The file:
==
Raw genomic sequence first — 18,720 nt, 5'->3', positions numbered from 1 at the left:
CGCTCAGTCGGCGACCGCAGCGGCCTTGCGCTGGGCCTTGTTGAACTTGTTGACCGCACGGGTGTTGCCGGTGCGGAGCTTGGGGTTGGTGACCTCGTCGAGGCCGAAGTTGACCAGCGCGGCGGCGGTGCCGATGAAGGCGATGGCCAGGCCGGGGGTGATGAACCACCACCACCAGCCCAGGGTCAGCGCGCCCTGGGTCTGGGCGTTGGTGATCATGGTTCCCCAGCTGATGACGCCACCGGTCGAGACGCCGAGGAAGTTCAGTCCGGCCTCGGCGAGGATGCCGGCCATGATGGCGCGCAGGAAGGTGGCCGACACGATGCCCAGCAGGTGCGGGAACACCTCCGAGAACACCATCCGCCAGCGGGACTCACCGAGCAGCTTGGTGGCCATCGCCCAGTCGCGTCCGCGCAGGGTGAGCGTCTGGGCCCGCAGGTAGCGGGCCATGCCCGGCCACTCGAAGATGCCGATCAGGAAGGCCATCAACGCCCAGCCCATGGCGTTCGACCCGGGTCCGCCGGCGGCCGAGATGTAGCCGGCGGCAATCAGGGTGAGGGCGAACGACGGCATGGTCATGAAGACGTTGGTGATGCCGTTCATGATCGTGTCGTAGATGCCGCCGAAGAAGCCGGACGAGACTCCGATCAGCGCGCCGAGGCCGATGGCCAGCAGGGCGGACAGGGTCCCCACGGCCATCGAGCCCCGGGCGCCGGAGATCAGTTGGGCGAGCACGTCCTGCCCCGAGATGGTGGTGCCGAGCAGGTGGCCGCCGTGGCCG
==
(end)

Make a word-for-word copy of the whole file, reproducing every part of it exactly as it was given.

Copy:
Raw genomic sequence first — 18,720 nt, 5'->3', positions numbered from 1 at the left:
CGCTCAGTCGGCGACCGCAGCGGCCTTGCGCTGGGCCTTGTTGAACTTGTTGACCGCACGGGTGTTGCCGGTGCGGAGCTTGGGGTTGGTGACCTCGTCGAGGCCGAAGTTGACCAGCGCGGCGGCGGTGCCGATGAAGGCGATGGCCAGGCCGGGGGTGATGAACCACCACCACCAGCCCAGGGTCAGCGCGCCCTGGGTCTGGGCGTTGGTGATCATGGTTCCCCAGCTGATGACGCCACCGGTCGAGACGCCGAGGAAGTTCAGTCCGGCCTCGGCGAGGATGCCGGCCATGATGGCGCGCAGGAAGGTGGCCGACACGATGCCCAGCAGGTGCGGGAACACCTCCGAGAACACCATCCGCCAGCGGGACTCACCGAGCAGCTTGGTGGCCATCGCCCAGTCGCGTCCGCGCAGGGTGAGCGTCTGGGCCCGCAGGTAGCGGGCCATGCCCGGCCACTCGAAGATGCCGATCAGGAAGGCCATCAACGCCCAGCCCATGGCGTTCGACCCGGGTCCGCCGGCGGCCGAGATGTAGCCGGCGGCAATCAGGGTGAGGGCGAACGACGGCATGGTCATGAAGACGTTGGTGATGCCGTTCATGATCGTGTCGTAGATGCCGCCGAAGAAGCCGGACGAGACTCCGATCAGCGCGCCGAGGCCGATGGCCAGCAGGGCGGACAGGGTCCCCACGGCCATCGAGCCCCGGGCGCCGGAGATCAGTTGGGCGAGCACGTCCTGCCCCGAGATGGTGGTGCCGAGCAGGTGGCCGCCGTGGCCG